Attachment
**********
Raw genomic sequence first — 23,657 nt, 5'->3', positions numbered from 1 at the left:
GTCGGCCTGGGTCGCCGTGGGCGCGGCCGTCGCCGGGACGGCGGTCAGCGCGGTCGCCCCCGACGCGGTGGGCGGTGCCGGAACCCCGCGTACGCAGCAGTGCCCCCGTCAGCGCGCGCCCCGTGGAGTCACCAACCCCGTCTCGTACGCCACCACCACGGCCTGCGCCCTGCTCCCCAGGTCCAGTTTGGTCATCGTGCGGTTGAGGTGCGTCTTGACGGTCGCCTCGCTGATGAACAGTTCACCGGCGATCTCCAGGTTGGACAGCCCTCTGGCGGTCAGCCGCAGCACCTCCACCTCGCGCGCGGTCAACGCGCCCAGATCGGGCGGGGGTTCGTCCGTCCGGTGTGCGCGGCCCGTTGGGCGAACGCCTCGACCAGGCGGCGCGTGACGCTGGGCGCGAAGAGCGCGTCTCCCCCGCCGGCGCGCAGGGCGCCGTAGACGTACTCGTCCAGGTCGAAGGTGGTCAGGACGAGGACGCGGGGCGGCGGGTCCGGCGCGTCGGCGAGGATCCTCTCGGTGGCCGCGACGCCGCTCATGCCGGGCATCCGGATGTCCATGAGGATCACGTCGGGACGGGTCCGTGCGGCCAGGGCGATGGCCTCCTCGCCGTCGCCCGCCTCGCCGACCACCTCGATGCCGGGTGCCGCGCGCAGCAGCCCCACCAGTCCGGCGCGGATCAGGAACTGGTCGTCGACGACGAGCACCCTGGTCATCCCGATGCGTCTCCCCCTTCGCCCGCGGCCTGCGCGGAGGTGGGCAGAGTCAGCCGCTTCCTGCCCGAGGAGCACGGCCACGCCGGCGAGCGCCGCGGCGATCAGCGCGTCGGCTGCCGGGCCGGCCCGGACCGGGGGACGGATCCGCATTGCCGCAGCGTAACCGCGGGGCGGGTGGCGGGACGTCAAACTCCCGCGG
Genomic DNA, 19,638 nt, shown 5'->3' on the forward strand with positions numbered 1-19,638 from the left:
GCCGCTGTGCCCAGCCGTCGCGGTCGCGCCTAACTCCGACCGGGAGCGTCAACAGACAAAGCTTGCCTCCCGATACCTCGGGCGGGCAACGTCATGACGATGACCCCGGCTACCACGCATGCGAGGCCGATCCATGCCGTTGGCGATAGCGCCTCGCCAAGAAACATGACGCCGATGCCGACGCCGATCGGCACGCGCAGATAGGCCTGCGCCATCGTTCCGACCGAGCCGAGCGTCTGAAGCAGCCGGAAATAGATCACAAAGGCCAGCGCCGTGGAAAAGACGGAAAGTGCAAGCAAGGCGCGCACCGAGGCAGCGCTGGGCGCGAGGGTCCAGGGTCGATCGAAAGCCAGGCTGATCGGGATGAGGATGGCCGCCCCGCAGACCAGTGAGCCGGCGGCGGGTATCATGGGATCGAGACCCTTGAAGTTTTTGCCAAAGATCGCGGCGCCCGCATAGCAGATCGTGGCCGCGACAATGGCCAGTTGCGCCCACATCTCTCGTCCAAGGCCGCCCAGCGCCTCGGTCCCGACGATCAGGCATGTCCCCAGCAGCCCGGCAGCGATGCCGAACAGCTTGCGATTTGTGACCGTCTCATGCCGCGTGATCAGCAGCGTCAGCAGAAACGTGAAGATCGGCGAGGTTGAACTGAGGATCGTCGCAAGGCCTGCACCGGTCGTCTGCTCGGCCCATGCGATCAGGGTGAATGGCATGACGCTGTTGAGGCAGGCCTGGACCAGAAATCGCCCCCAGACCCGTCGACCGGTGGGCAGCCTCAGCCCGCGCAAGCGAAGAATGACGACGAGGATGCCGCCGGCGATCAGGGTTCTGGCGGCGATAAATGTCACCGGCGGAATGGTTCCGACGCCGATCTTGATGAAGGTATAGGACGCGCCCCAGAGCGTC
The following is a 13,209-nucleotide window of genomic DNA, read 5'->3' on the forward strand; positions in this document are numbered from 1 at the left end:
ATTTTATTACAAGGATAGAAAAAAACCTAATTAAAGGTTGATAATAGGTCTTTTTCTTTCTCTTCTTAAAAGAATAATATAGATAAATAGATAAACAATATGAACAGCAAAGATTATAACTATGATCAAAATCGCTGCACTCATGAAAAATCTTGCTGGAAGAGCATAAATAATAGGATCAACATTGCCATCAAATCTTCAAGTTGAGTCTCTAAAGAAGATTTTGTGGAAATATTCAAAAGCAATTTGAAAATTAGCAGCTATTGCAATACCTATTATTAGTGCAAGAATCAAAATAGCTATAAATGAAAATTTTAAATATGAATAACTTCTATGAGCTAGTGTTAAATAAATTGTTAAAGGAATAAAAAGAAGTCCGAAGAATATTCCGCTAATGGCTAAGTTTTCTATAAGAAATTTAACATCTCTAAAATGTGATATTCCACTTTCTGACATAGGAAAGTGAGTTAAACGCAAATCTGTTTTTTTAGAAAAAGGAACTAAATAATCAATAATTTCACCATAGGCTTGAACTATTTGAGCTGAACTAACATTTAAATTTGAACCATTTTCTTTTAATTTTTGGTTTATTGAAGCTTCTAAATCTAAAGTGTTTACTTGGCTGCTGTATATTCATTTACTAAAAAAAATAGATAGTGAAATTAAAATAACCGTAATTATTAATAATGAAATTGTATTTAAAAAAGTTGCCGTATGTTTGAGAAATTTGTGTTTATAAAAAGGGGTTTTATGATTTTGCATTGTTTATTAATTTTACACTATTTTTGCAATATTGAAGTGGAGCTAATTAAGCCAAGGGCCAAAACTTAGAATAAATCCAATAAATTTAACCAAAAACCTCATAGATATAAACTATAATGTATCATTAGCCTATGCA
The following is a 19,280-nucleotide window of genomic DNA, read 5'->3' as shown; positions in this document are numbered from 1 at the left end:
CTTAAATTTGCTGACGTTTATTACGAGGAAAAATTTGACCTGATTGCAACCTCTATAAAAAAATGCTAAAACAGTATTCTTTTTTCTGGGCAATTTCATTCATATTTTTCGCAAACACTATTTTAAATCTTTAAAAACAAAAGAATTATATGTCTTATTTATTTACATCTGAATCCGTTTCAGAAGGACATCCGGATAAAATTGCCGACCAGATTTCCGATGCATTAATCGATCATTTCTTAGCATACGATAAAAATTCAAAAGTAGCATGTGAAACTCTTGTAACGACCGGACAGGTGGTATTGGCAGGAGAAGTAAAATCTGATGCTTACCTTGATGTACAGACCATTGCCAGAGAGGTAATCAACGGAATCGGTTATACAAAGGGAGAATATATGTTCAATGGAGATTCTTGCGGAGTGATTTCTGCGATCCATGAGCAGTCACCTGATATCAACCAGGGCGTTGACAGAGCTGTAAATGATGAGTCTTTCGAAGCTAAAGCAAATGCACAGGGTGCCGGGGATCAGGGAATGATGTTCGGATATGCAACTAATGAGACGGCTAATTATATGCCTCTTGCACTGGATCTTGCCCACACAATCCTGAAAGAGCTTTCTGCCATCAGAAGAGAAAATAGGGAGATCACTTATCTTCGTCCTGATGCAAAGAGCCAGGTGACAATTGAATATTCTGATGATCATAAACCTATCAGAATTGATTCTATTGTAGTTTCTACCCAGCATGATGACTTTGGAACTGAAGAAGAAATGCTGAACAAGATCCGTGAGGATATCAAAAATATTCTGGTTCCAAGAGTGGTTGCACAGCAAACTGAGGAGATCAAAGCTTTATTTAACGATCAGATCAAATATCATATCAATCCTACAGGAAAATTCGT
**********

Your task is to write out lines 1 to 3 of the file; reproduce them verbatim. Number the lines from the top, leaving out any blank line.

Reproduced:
Raw genomic sequence first — 23,657 nt, 5'->3', positions numbered from 1 at the left:
GTCGGCCTGGGTCGCCGTGGGCGCGGCCGTCGCCGGGACGGCGGTCAGCGCGGTCGCCCCCGACGCGGTGGGCGGTGCCGGAACCCCGCGTACGCAGCAGTGCCCCCGTCAGCGCGCGCCCCGTGGAGTCACCAACCCCGTCTCGTACGCCACCACCACGGCCTGCGCCCTGCTCCCCAGGTCCAGTTTGGTCATCGTGCGGTTGAGGTGCGTCTTGACGGTCGCCTCGCTGATGAACAGTTCACCGGCGATCTCCAGGTTGGACAGCCCTCTGGCGGTCAGCCGCAGCACCTCCACCTCGCGCGCGGTCAACGCGCCCAGATCGGGCGGGGGTTCGTCCGTCCGGTGTGCGCGGCCCGTTGGGCGAACGCCTCGACCAGGCGGCGCGTGACGCTGGGCGCGAAGAGCGCGTCTCCCCCGCCGGCGCGCAGGGCGCCGTAGACGTACTCGTCCAGGTCGAAGGTGGTCAGGACGAGGACGCGGGGCGGCGGGTCCGGCGCGTCGGCGAGGATCCTCTCGGTGGCCGCGACGCCGCTCATGCCGGGCATCCGGATGTCCATGAGGATCACGTCGGGACGGGTCCGTGCGGCCAGGGCGATGGCCTCCTCGCCGTCGCCCGCCTCGCCGACCACCTCGATGCCGGGTGCCGCGCGCAGCAGCCCCACCAGTCCGGCGCGGATCAGGAACTGGTCGTCGACGACGAGCACCCTGGTCATCCCGATGCGTCTCCCCCTTCGCCCGCGGCCTGCGCGGAGGTGGGCAGAGTCAGCCGCTTCCTGCCCGAGGAGCACGGCCACGCCGGCGAGCGCCGCGGCGATCAGCGCGTCGGCTGCCGGGCCGGCCCGGACCGGGGGACGGATCCGCATTGCCGCAGCGTAACCGCGGGGCGGGTGGCGGGACGTCAAACTCCCGCGG
Genomic DNA, 19,638 nt, shown 5'->3' on the forward strand with positions numbered 1-19,638 from the left: